It is proposed that restrictions on subcontracting by VTG providers be further tightened so that a small portion of the delivery of a qualification can be delivered be delivered by another provider.  This is to prevent, for example, where a qualification appears to be from a capable provider, but a significant part of the training is undertaken by a lower-capability provider.

At the heart of this report is restoring the much rundown fortunes of TAFE in the VET system.  In addition to recent government initiatives, such as the Rescue TAFE Fund, the report proposes a number of interventions to improve the position of these institutes and to make them sustainable as It says that TAFEs face costs, obligations and restrictions that other providers do not and which inhibit their capacity to compete in the training market. The measures include:

  • the minister making a clear statement about the role of TAFE institutes in Victorian VET (and we would add the economy and community);
  • funding institutes for some of the obligations imposed upon them by virtue of public ownership; and,
  • developing a compact which involves TAFE institutes responding to government priorities, as well as identifying their communities’ educational and training needs, negotiating these with government and meeting agreed outcomes.

The review also gives a big tick of approval to the concept of a “polytechnic university” (as long advocated by Mackenzie himself – and The Scan).  As defined in the report, a polytechnic university would be a type of university offering higher education underpinned by VET programs, that meet the needs of industry, enterprises and students by being applied in nature and closely demonstrating the link between theory and practice.  The target group would be students who do not follow conventional pathways to tertiary education and training.  It proposes a detailed examination of the utility and place of such a type of institution in the Victorian tertiary landscape.

In what might be seen as something less than a tick of approval of ASQA, the report proposes the establishment of a VET Quality Assurance Office to develop standards (and presumably police them) in relation to market entry requirements for a VTG contract, protocols for training, standards for marketing VET courses, registration of brokers and aggregators (such as Acquire Learning) and “other matters associated with maximizing student outcomes”.

In addition, the office would have a role in conducting strategic reviews of industries and qualifications, identifying and investigating systemic issues and risks, and would have responsibility for outsourcing activities such as the development of the proposed provider classification system.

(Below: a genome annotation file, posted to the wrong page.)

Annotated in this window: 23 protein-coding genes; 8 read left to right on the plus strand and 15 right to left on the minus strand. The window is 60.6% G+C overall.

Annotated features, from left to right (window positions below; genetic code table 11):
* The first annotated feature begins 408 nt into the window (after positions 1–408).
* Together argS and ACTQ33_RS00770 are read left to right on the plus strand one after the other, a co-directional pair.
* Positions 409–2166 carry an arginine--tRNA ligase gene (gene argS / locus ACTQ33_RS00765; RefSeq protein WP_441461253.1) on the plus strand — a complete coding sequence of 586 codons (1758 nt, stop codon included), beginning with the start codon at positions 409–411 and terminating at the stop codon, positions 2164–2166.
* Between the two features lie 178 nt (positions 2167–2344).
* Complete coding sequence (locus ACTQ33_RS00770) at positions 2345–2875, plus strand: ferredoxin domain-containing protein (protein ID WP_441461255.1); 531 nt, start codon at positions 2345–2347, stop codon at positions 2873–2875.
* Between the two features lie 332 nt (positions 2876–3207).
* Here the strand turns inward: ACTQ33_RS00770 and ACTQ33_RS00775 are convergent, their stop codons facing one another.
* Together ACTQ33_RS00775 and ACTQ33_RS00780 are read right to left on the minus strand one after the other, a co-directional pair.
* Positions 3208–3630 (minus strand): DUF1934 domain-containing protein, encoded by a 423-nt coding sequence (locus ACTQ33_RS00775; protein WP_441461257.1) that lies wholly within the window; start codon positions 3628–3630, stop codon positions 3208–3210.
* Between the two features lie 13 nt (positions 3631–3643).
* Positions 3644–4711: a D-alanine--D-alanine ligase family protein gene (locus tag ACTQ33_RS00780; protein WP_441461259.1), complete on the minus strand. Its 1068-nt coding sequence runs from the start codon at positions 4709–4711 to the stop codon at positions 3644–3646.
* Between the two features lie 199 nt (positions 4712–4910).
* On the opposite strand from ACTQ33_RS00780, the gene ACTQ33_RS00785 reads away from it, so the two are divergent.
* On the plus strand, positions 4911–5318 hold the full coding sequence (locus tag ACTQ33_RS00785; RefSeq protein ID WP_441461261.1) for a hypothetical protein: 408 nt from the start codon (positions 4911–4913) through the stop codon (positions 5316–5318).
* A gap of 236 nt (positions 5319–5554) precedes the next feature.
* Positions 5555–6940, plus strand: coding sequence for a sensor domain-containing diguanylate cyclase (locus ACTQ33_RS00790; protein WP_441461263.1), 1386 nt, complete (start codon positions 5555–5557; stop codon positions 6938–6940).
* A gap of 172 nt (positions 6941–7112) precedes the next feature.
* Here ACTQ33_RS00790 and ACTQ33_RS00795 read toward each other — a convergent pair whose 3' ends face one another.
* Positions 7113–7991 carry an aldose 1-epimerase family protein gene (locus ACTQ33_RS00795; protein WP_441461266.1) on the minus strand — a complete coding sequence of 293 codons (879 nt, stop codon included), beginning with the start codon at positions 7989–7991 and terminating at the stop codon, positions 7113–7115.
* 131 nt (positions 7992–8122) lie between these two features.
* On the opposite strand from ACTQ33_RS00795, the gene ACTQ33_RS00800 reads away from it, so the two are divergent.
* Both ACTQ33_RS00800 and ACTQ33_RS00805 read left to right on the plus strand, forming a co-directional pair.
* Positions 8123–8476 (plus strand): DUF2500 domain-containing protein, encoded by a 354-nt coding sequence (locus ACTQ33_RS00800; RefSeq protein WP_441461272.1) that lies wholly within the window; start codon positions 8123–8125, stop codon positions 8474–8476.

A VET Quality Funding Office would be responsible for contractual arrangements and managing the State’s relationship with training providers, including payments. It would be responsible for the development of an investment plan and monitoring provider performance and contract compliance.

The Victorian government generally only funds training for those people seeking to undertake a qualification at a higher level than the one they hold.  The Review some refinements to the upskilling requirement that in some circumstances, people can receive government support to re-train at the same qualification level. Exemptions proposed are:

  • people under the age of 24;
  • long-term unemployed (greater than 12 months);
  • workers who have been retrenched; and d. people with qualifications older than 7 years.; and,
  • people returning to the labour force after an extended absence from the upskilling requirement.

People exempt from the eligibility exemptions would be required to attend an approved provider in the first instance, TAFE institutes.

In response, skills minister Steve Herbert said the government supports, in general, the review’s proposals for “a more managed, targeted and Steve Herbertcontestable system that better links training to industry and job outcomes, guarantees additional funds for TAFEs, and ensures only quality training providers receive government funding.” He said:

A training system that delivers quality and industry relevant skills is vital to improving productivity, creating jobs and increasing Victoria’s economic growth. The Andrews Labor Government will take a more hands-on role in the VET system to support strong public TAFEs and Learn Local organisations.

He said matters that would be given attention include general adherence by VTG_approved to the notional volume of learning in a qualification and rationalisation of courses that would be eligible for funding under VTG (from something like 3,000 to 700 as in NSW.

The reforms to be developed over the coming year would revolve around six themes:

  • a clear vision for VET in Victoria, targeted to meeting industry need and providing job outcomes;
  • a responsive and sustainable model that promotes lifelong learning;
  • defining clear roles for TAFEs and community sectors to ensure strong and sustainable systems;
  • transparency for students, industry and employers;
  • supporting quality and continuous improvement; and,
  • promotion of equity for learners of all abilities.
One size doesn’t fit all unis


“Further work” needed on COAG VET reforms

VET funding a “race to the bottom”, NSW skills minister says

TDA News   |     14 December 2015


Prime Minister Malcolm Turnbull, state premiers and chief ministers have agreed to more closely review reforms and regulation, which had begun under the original COAG National Partnership Agreement on skills – initially created in April 2012 under Prime Minister Julia Gillard.